"or they can talk to the person manipulating them."


Can Chinese labourers complain to the managers of state-run factories? Does Wal-Mart employ their labour? Is the wealth acquired through coercion legitimate?

Another question:

Isn't it a fair trade to give up self-autonomy for material gain? If some commanding entity, like the state, were to offer you some benefit, whether it be in rank, status, and/or wealth, wouldn't it make sense to surrender your decision-making power to receive it?

***

This is the end of the discussion; I have not heard back from the guy, but do hope he responds.

The discussion was not about arguing for socialism (since the term wasn't clearly defined), but about sticking to dogma and propaganda without critical examination. The paradoxical-seeming support of Orwell and Vonnegut for socialism ought to be a strong indication that the term as they use it is different from the term as we are taught it in public schools. There are misconceptions like this all the time, from people of all political persuasions (and yes, even those who call themselves socialists!), such that an entire discussion can take place in which both parties do nothing but talk past one another, with no true understanding or agreement occurring. It is also disheartening to be subjected to certain "feel good" terms that obfuscate and distort a healthy and useful appraisal of the situation. If we are to concern ourselves with material conditions, we must make observations of material forces, not ideals.

13 Comments:

Anonymous beaulingpin said...

First off, I read Das Kapital and the Communist Manifesto. Marx may have given his definition of both socialism and capitalism, but his definition for capitalism is wrong.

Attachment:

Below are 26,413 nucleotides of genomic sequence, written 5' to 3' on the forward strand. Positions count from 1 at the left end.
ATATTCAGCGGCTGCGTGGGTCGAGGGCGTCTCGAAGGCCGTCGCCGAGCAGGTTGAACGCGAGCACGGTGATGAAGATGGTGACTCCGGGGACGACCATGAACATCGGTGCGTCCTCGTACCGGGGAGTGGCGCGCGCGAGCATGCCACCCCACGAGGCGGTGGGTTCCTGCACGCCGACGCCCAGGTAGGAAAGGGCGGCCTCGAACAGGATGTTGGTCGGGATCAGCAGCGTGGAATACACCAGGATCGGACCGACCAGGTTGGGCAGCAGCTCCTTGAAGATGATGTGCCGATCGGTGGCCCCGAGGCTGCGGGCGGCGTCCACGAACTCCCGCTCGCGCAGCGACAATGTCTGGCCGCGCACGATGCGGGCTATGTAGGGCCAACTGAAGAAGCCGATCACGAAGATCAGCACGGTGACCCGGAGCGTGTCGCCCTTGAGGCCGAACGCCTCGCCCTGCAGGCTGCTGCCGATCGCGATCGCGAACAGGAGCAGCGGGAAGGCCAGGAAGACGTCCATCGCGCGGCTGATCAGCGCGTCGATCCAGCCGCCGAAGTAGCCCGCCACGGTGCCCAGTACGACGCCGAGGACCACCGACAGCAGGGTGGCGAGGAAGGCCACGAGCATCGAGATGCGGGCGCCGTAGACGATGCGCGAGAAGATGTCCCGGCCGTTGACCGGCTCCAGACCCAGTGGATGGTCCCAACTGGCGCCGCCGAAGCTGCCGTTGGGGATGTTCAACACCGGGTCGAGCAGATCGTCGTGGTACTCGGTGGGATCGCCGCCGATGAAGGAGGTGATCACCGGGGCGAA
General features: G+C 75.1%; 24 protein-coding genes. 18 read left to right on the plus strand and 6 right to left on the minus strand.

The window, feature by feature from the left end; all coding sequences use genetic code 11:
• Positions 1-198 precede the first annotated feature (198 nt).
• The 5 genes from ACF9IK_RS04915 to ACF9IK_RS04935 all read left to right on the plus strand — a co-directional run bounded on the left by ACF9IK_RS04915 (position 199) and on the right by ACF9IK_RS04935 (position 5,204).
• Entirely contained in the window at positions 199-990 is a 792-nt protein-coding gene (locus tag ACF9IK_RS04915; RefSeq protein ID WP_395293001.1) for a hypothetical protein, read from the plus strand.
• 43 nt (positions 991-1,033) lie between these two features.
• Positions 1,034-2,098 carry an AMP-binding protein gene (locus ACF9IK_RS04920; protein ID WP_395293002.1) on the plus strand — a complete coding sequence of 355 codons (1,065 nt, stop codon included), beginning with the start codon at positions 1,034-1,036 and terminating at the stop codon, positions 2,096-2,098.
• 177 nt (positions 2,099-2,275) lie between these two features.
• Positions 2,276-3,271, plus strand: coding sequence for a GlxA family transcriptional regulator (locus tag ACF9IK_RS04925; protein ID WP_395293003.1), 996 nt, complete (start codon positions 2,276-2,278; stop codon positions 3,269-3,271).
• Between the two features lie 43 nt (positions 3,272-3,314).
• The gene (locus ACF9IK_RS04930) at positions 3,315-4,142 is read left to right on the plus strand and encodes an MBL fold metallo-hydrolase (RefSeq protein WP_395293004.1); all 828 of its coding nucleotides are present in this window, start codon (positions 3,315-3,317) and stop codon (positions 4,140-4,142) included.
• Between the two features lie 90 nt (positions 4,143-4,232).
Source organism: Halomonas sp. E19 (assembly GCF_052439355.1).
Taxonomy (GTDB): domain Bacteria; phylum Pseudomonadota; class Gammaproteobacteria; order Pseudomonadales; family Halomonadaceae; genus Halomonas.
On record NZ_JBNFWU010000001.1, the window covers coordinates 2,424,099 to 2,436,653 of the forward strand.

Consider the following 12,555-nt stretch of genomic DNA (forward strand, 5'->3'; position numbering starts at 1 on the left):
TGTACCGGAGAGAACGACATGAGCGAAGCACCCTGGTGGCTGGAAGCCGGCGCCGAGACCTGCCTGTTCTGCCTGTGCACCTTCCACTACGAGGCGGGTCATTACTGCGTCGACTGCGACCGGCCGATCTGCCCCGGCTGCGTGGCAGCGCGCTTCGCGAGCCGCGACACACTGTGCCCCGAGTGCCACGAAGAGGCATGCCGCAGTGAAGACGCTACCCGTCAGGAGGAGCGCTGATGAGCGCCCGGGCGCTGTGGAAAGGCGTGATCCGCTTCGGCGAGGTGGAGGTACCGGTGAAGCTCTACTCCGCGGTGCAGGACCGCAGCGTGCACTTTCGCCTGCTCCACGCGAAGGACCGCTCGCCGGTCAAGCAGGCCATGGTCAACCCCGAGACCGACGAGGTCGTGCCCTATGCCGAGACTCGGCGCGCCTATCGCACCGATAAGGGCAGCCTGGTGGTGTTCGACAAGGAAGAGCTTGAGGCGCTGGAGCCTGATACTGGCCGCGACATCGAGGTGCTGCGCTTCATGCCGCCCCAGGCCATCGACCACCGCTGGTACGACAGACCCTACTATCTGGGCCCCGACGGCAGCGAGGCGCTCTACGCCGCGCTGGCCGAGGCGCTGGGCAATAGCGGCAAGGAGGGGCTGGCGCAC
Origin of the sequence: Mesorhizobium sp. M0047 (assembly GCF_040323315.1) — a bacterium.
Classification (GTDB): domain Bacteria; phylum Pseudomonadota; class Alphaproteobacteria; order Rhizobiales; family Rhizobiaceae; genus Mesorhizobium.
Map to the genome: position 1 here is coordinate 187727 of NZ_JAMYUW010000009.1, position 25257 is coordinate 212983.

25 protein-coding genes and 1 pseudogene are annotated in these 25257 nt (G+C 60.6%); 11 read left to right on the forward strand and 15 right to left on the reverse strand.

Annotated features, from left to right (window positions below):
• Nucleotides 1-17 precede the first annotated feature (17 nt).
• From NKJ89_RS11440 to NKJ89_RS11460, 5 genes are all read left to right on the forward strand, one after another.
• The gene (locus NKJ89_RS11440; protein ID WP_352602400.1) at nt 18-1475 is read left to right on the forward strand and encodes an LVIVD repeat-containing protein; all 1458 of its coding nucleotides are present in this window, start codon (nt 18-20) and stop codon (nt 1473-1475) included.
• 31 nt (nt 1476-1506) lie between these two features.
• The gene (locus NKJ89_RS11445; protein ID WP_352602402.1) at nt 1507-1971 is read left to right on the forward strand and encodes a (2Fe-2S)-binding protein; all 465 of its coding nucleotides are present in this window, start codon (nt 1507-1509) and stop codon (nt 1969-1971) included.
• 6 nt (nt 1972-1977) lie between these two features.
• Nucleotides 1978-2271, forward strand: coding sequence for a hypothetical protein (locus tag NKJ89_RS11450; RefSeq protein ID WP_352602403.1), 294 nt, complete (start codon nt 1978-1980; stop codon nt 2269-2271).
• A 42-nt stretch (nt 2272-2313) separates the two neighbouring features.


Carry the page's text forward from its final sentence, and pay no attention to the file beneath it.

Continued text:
Capitalism isn't the extraction of value from the working class by underpaying them; that wouldn't make sense. Capitalism in the free market is a system by which people are free to invest their legitimately owned money or labour as they choose, without coercion from a central planner.

Second:
"Big government is a result of big business, and vice versa. One cannot exist without the other."

that is absolutely untrue. How do you explain the black or gray markets? It involves no government enforcement of contracts, it only involves private contracts and reputations. If you have a reputation for being a cheat, people don't deal with you. If you have a reputation for honoring your promises, people continue dealing with you, or even deal with you more. No government needed.

Hell, the burden of proof doesn't even lie on me here, it lies with you. You made the claim that government and big business need each other. I mean, yeah, it is true in the socialist sense that government hands out a monopoly to one company and uses force and violence to prevent others from entering the market (like in energy production, road making, and most other industries), but that is anti capitalistic. If the free market were allowed to work, there would be no monopolies.